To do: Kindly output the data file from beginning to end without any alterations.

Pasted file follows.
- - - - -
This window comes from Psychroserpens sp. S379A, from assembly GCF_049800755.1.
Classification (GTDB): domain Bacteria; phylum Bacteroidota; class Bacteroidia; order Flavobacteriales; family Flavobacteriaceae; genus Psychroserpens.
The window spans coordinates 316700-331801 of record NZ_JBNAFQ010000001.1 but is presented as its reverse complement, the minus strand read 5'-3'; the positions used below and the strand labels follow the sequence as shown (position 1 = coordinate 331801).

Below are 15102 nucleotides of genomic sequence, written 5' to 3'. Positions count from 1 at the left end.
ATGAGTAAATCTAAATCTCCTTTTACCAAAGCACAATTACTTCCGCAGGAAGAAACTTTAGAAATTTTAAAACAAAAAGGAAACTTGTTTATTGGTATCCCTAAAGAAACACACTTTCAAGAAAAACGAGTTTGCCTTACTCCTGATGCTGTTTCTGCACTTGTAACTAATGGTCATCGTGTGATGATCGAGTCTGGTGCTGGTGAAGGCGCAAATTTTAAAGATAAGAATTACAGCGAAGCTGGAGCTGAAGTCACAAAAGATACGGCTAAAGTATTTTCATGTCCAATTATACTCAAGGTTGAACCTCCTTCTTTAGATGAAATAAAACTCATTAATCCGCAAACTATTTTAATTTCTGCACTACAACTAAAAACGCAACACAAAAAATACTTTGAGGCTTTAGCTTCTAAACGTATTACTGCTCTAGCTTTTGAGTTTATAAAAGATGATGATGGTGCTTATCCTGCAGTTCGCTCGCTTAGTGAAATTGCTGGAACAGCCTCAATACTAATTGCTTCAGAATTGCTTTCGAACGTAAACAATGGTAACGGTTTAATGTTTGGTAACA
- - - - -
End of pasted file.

This window comes from Psychroserpens sp. S379A, from assembly GCF_049800755.1.
Classification (GTDB): domain Bacteria; phylum Bacteroidota; class Bacteroidia; order Flavobacteriales; family Flavobacteriaceae; genus Psychroserpens.
The window spans coordinates 316700-331801 of record NZ_JBNAFQ010000001.1 but is presented as its reverse complement, the minus strand read 5'-3'; the positions used below and the strand labels follow the sequence as shown (position 1 = coordinate 331801).

Below are 15102 nucleotides of genomic sequence, written 5' to 3'. Positions count from 1 at the left end.
ATGAGTAAATCTAAATCTCCTTTTACCAAAGCACAATTACTTCCGCAGGAAGAAACTTTAGAAATTTTAAAACAAAAAGGAAACTTGTTTATTGGTATCCCTAAAGAAACACACTTTCAAGAAAAACGAGTTTGCCTTACTCCTGATGCTGTTTCTGCACTTGTAACTAATGGTCATCGTGTGATGATCGAGTCTGGTGCTGGTGAAGGCGCAAATTTTAAAGATAAGAATTACAGCGAAGCTGGAGCTGAAGTCACAAAAGATACGGCTAAAGTATTTTCATGTCCAATTATACTCAAGGTTGAACCTCCTTCTTTAGATGAAATAAAACTCATTAATCCGCAAACTATTTTAATTTCTGCACTACAACTAAAAACGCAACACAAAAAATACTTTGAGGCTTTAGCTTCTAAACGTATTACTGCTCTAGCTTTTGAGTTTATAAAAGATGATGATGGTGCTTATCCTGCAGTTCGCTCGCTTAGTGAAATTGCTGGAACAGCCTCAATACTAATTGCTTCAGAATTGCTTTCGAACGTAAACAATGGTAACGGTTTAATGTTTGGTAACA